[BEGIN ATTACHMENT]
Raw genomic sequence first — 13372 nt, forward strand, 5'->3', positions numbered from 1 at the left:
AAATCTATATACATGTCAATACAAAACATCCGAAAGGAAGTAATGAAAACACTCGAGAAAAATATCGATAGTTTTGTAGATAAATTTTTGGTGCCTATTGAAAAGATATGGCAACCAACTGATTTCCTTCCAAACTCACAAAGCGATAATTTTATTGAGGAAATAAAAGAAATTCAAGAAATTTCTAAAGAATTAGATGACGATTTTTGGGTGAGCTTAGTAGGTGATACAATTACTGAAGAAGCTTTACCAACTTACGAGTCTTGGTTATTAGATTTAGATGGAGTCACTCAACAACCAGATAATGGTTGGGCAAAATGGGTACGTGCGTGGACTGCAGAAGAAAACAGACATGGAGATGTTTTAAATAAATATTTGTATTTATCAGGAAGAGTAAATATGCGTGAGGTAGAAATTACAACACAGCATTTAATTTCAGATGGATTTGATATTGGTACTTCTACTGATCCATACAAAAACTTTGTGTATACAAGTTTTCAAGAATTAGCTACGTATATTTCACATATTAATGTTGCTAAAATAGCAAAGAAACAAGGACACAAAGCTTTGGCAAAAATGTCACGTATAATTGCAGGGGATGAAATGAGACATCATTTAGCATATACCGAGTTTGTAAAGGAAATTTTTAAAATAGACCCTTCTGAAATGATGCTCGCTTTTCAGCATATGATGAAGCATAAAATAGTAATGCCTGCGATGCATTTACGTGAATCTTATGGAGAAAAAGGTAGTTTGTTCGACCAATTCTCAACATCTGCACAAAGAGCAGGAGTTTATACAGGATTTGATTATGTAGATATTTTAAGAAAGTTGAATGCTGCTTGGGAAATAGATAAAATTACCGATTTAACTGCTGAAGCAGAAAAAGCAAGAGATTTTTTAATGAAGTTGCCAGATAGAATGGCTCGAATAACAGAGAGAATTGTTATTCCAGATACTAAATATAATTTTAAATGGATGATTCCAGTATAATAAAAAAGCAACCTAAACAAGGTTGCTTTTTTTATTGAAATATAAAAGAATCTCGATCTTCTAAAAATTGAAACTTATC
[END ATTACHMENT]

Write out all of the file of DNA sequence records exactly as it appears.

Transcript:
Raw genomic sequence first — 13372 nt, forward strand, 5'->3', positions numbered from 1 at the left:
AAATCTATATACATGTCAATACAAAACATCCGAAAGGAAGTAATGAAAACACTCGAGAAAAATATCGATAGTTTTGTAGATAAATTTTTGGTGCCTATTGAAAAGATATGGCAACCAACTGATTTCCTTCCAAACTCACAAAGCGATAATTTTATTGAGGAAATAAAAGAAATTCAAGAAATTTCTAAAGAATTAGATGACGATTTTTGGGTGAGCTTAGTAGGTGATACAATTACTGAAGAAGCTTTACCAACTTACGAGTCTTGGTTATTAGATTTAGATGGAGTCACTCAACAACCAGATAATGGTTGGGCAAAATGGGTACGTGCGTGGACTGCAGAAGAAAACAGACATGGAGATGTTTTAAATAAATATTTGTATTTATCAGGAAGAGTAAATATGCGTGAGGTAGAAATTACAACACAGCATTTAATTTCAGATGGATTTGATATTGGTACTTCTACTGATCCATACAAAAACTTTGTGTATACAAGTTTTCAAGAATTAGCTACGTATATTTCACATATTAATGTTGCTAAAATAGCAAAGAAACAAGGACACAAAGCTTTGGCAAAAATGTCACGTATAATTGCAGGGGATGAAATGAGACATCATTTAGCATATACCGAGTTTGTAAAGGAAATTTTTAAAATAGACCCTTCTGAAATGATGCTCGCTTTTCAGCATATGATGAAGCATAAAATAGTAATGCCTGCGATGCATTTACGTGAATCTTATGGAGAAAAAGGTAGTTTGTTCGACCAATTCTCAACATCTGCACAAAGAGCAGGAGTTTATACAGGATTTGATTATGTAGATATTTTAAGAAAGTTGAATGCTGCTTGGGAAATAGATAAAATTACCGATTTAACTGCTGAAGCAGAAAAAGCAAGAGATTTTTTAATGAAGTTGCCAGATAGAATGGCTCGAATAACAGAGAGAATTGTTATTCCAGATACTAAATATAATTTTAAATGGATGATTCCAGTATAATAAAAAAGCAACCTAAACAAGGTTGCTTTTTTTATTGAAATATAAAAGAATCTCGATCTTCTAAAAATTGAAACTTATC